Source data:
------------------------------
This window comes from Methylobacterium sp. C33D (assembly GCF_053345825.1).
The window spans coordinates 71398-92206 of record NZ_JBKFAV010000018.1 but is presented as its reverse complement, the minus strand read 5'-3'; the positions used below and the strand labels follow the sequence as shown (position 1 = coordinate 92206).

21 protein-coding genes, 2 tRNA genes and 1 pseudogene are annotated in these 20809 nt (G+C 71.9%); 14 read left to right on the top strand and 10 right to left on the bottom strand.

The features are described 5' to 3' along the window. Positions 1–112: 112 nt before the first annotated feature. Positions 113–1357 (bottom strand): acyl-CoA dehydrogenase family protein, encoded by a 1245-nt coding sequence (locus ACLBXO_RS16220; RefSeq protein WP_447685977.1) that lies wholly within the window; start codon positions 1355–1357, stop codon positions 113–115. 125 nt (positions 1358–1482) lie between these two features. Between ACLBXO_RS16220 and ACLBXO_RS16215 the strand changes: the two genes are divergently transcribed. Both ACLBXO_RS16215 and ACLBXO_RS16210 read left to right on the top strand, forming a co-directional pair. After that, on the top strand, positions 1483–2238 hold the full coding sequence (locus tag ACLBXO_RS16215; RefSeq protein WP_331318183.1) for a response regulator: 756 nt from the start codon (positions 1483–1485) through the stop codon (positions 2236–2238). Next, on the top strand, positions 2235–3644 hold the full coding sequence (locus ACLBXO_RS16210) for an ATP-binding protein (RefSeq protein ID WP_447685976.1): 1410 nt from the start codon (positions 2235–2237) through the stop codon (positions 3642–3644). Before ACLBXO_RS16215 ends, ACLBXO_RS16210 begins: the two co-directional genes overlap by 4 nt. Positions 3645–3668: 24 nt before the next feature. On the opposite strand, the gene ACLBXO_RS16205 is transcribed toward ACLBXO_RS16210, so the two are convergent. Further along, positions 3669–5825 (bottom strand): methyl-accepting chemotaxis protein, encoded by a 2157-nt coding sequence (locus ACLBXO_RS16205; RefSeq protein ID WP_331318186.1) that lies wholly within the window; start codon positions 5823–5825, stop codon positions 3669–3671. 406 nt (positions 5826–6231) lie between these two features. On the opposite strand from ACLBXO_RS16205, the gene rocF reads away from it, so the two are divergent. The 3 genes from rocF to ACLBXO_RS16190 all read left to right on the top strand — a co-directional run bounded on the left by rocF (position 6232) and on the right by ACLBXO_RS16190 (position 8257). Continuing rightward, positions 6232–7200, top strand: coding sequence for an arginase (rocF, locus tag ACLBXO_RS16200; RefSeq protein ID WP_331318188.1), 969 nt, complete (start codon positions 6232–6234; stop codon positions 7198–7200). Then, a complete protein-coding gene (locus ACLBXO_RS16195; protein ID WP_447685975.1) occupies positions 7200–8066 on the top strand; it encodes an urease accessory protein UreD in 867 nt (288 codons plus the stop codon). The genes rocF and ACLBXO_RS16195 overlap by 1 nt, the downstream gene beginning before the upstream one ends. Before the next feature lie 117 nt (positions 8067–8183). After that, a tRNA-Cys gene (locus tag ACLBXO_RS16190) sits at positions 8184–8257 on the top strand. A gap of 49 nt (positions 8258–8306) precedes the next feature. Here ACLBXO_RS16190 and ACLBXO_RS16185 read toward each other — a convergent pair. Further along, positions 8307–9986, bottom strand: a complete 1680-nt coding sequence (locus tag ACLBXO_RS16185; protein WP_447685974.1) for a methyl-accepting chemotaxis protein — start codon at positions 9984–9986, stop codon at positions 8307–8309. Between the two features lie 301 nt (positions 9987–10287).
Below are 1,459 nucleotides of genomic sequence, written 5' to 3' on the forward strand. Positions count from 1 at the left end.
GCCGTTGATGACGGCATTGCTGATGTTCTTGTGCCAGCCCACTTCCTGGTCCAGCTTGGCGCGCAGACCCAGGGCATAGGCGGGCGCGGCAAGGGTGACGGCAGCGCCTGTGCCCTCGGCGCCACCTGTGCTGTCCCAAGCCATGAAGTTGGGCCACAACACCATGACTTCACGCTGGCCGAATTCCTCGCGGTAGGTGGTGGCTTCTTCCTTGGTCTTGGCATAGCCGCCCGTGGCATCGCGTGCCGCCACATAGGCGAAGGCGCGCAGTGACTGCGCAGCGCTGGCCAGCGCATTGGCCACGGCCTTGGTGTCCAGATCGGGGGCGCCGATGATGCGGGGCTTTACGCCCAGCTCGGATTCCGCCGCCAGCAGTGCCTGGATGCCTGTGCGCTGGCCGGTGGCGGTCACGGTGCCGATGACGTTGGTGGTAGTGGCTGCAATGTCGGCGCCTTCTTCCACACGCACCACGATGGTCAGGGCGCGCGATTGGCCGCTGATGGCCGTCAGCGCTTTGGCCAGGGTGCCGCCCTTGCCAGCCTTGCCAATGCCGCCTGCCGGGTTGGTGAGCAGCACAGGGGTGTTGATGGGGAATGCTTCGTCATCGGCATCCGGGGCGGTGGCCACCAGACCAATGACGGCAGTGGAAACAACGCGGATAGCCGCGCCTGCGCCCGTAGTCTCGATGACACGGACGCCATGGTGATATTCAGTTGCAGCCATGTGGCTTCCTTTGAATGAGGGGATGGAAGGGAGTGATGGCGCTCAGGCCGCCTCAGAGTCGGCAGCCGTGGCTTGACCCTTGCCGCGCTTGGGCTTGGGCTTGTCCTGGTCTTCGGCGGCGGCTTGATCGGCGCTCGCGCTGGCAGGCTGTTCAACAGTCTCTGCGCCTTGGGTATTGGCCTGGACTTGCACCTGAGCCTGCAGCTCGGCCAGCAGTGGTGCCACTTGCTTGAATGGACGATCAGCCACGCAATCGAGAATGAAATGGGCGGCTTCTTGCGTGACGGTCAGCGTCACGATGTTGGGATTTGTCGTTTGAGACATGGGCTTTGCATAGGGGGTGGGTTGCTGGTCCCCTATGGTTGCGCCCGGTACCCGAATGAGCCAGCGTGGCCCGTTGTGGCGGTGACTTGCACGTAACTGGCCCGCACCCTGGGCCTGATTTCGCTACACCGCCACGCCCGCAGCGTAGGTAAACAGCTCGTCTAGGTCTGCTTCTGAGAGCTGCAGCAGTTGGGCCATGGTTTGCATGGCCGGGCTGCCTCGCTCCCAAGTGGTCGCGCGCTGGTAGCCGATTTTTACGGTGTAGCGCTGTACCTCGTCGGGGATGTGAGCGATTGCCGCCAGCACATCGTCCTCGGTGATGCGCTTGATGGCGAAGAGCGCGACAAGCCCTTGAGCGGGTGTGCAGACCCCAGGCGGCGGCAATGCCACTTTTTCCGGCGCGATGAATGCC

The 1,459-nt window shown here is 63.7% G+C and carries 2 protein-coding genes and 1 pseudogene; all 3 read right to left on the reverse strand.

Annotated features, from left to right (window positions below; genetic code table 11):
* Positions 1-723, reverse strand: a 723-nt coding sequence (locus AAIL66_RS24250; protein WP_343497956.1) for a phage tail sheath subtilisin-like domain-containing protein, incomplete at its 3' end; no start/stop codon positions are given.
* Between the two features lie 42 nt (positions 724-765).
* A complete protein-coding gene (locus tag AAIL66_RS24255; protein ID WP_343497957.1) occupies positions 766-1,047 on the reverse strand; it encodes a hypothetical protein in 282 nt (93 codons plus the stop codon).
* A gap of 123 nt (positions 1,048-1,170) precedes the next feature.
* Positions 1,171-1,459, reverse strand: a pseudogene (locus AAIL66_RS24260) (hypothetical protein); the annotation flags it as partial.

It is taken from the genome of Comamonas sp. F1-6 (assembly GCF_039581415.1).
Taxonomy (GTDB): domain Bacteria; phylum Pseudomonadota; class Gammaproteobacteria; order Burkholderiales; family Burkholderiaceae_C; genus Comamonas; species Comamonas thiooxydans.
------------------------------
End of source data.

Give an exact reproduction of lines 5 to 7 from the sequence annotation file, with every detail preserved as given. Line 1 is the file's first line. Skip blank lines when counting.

Below are 1,459 nucleotides of genomic sequence, written 5' to 3' on the forward strand. Positions count from 1 at the left end.
GCCGTTGATGACGGCATTGCTGATGTTCTTGTGCCAGCCCACTTCCTGGTCCAGCTTGGCGCGCAGACCCAGGGCATAGGCGGGCGCGGCAAGGGTGACGGCAGCGCCTGTGCCCTCGGCGCCACCTGTGCTGTCCCAAGCCATGAAGTTGGGCCACAACACCATGACTTCACGCTGGCCGAATTCCTCGCGGTAGGTGGTGGCTTCTTCCTTGGTCTTGGCATAGCCGCCCGTGGCATCGCGTGCCGCCACATAGGCGAAGGCGCGCAGTGACTGCGCAGCGCTGGCCAGCGCATTGGCCACGGCCTTGGTGTCCAGATCGGGGGCGCCGATGATGCGGGGCTTTACGCCCAGCTCGGATTCCGCCGCCAGCAGTGCCTGGATGCCTGTGCGCTGGCCGGTGGCGGTCACGGTGCCGATGACGTTGGTGGTAGTGGCTGCAATGTCGGCGCCTTCTTCCACACGCACCACGATGGTCAGGGCGCGCGATTGGCCGCTGATGGCCGTCAGCGCTTTGGCCAGGGTGCCGCCCTTGCCAGCCTTGCCAATGCCGCCTGCCGGGTTGGTGAGCAGCACAGGGGTGTTGATGGGGAATGCTTCGTCATCGGCATCCGGGGCGGTGGCCACCAGACCAATGACGGCAGTGGAAACAACGCGGATAGCCGCGCCTGCGCCCGTAGTCTCGATGACACGGACGCCATGGTGATATTCAGTTGCAGCCATGTGGCTTCCTTTGAATGAGGGGATGGAAGGGAGTGATGGCGCTCAGGCCGCCTCAGAGTCGGCAGCCGTGGCTTGACCCTTGCCGCGCTTGGGCTTGGGCTTGTCCTGGTCTTCGGCGGCGGCTTGATCGGCGCTCGCGCTGGCAGGCTGTTCAACAGTCTCTGCGCCTTGGGTATTGGCCTGGACTTGCACCTGAGCCTGCAGCTCGGCCAGCAGTGGTGCCACTTGCTTGAATGGACGATCAGCCACGCAATCGAGAATGAAATGGGCGGCTTCTTGCGTGACGGTCAGCGTCACGATGTTGGGATTTGTCGTTTGAGACATGGGCTTTGCATAGGGGGTGGGTTGCTGGTCCCCTATGGTTGCGCCCGGTACCCGAATGAGCCAGCGTGGCCCGTTGTGGCGGTGACTTGCACGTAACTGGCCCGCACCCTGGGCCTGATTTCGCTACACCGCCACGCCCGCAGCGTAGGTAAACAGCTCGTCTAGGTCTGCTTCTGAGAGCTGCAGCAGTTGGGCCATGGTTTGCATGGCCGGGCTGCCTCGCTCCCAAGTGGTCGCGCGCTGGTAGCCGATTTTTACGGTGTAGCGCTGTACCTCGTCGGGGATGTGAGCGATTGCCGCCAGCACATCGTCCTCGGTGATGCGCTTGATGGCGAAGAGCGCGACAAGCCCTTGAGCGGGTGTGCAGACCCCAGGCGGCGGCAATGCCACTTTTTCCGGCGCGATGAATGCC

The 1,459-nt window shown here is 63.7% G+C and carries 2 protein-coding genes and 1 pseudogene; all 3 read right to left on the reverse strand.